Heat Transfer Modes
The three forms of heat transfer between a system and the surroundings are as follows:
This is the transport of heat by particles exchanging their internal energy. It occurs by one of three modes -- molecular collisions (gases), collisions/vibrations (local in liquids and lattice in solids), and free electron transport (in conductors and semiconductors). Conduction requires (or sets up) a temperature gradient in the material that is transporting the heat.
This is the transport of heat content by the bulk motion of a fluid over an object. It occurs in one of two modes -- free or forced. In free convection, the fluid moves because it is subject to a buoyancy force. In forced convection, we push the fluid. Convection requires a temperature difference. Convection can be modeled using principles of conduction across a film between the fluid and the object.
This is the transport of energy from an object as electromagnetic radiation. Radiation only requires that objects have a temperature.
The Melting Process
To melt, atoms in a solid must gain enough energy to leave their bonds in the solid. Fusion is endothermic.
The energy arrives as heat from the surroundings. It arrives by the motion of the hotter liquid water molecules hitting the colder solid. The energy difference between moving liquid molecules and static (vibrating) solid molecules is a temperature difference in internal energy coordinates. That temperature difference needs only be infinitesimal to support the flow of heat from hot to cold. Liquid water does not support free electrons (of course not!) nor does it support lattice vibrations (that is what is happening in the ice). So, the one mode of transport of heat is conduction by molecular collisions from liquid water to solid ice.
The energy as heat can arrive by convection flow. When the system is in a gravitational field, and when the liquid immediately around the ice might become colder than the bulk water, the colder water will be denser. It will start to flow downward by natural convection. Thus, natural convection can be a factor in the heat flow. When the ice is floating on the water (typical), the colder water below the ice will fall down in the warmer water below it. As an inverse case, when you could put the ice cube at the bottom of a container and have hot water above it, you will shut down the natural convection mode. Think also about a cold penny that sits inserted into an insulated floor with hot air above it. The penny will have no natural convection modes because the cold air that might form around it is already denser than the hot air above it. This same thought is behind the formation of cold and hot fronts with thunderstorms in weather patterns.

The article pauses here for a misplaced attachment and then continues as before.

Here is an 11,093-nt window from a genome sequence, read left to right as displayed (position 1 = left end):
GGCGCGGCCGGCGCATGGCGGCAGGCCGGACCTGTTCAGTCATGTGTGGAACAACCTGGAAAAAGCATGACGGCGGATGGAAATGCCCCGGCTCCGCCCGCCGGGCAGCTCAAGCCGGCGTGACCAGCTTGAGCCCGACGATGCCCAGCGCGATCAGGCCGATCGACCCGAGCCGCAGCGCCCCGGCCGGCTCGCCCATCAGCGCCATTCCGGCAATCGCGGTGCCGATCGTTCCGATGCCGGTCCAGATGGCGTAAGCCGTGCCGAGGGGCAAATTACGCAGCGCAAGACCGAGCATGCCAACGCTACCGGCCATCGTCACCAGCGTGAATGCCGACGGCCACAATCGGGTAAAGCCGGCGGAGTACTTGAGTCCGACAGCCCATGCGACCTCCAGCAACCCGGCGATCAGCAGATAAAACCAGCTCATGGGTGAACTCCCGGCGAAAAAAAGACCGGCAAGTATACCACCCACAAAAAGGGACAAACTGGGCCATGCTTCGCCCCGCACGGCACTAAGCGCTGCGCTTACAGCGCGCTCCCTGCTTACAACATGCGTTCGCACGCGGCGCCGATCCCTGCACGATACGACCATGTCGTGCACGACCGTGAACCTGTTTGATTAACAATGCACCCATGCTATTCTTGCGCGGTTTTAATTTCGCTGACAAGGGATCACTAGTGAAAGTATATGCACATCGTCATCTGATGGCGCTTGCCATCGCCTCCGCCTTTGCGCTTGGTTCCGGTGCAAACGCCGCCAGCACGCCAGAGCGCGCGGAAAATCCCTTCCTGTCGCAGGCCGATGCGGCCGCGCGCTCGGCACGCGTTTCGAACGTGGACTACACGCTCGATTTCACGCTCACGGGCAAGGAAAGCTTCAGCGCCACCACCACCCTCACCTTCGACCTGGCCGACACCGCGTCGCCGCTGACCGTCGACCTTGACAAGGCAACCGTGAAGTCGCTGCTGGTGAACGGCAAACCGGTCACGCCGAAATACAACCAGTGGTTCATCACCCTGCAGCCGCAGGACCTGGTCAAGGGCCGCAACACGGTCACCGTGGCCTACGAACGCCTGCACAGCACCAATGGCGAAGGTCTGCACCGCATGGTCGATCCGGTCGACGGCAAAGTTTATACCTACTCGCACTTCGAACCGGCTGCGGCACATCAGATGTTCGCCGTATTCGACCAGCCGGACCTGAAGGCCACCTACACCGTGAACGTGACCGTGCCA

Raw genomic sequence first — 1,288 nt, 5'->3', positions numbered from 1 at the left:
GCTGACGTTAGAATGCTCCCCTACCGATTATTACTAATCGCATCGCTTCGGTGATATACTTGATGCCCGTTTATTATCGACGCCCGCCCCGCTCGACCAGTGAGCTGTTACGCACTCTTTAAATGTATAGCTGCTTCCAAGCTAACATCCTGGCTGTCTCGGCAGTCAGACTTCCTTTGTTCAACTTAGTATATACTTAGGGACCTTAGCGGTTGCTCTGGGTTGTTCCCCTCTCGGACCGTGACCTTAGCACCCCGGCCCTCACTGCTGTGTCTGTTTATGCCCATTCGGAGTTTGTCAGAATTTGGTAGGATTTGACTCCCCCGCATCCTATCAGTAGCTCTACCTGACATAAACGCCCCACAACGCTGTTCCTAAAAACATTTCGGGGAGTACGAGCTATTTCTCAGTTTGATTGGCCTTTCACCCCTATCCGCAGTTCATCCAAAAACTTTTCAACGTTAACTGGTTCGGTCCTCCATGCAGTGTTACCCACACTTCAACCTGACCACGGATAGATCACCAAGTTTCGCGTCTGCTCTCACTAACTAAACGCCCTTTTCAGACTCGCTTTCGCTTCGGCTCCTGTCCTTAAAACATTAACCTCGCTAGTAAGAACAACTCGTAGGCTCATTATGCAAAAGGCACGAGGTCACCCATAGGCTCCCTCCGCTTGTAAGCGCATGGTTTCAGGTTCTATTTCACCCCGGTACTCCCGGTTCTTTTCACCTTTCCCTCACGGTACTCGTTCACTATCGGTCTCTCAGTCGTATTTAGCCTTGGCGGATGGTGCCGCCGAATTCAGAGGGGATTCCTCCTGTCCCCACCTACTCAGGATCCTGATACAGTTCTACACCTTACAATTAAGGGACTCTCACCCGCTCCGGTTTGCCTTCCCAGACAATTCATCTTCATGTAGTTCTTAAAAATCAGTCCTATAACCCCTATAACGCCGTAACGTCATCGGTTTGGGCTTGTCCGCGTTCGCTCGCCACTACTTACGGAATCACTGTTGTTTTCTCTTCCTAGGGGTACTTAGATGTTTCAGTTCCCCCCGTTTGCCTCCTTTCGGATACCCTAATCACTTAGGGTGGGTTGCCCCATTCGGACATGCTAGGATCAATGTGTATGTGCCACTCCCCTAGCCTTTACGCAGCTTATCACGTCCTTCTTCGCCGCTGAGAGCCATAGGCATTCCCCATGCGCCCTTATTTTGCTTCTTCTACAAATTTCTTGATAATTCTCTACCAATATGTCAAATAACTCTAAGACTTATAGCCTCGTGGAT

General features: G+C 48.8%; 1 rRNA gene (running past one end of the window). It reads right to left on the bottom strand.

You did not say whether the tank was stirred. So we can ignore forced convection.
The ice is radiating from it. The hotter water is radiating to the ice. The net radiation flux is to the ice from the water.
Estimates of Magnitudes
The temperatures of the solid ice and liquid water control the net radiation flux. When the liquid is only infinitesimally above the ice in temperature, the net radiation flux is ... small. Add to this that both ice and water have emissivities well below unity and their emissivities are comparable. At the end, you can pretty much say radiation is ... to be neglected.
Natural convection, when it occurs, swamps conduction heat transfer (well, not literally of course). Presuming the ice is at the top allows for this. Saying the ice is surrounding by water and mixed with it will lower its contribution.
At the end, we have conduction. Those "hotter" liquid water molecules are colliding constantly with those "colder" solid ice molecules (hot and cold as measures of internal energy). The transfer of heat is occurring constantly. A reference graph showing the variations in conductivity is found at this link.
In pure materials (water), fusion occurs at a constant temperature. Never, ever can you discuss fusion as a process where the solid becomes hotter. The solid ice in this case stays pinned at one temperature as it completely melts. Inversely, you might find that when you mistakenly think the ice gets hotter during melting, you will immediately have to shut down any and all net heat transfer from the surroundings (liquid) to the system (ice). It is the second law of thermodynamics at play.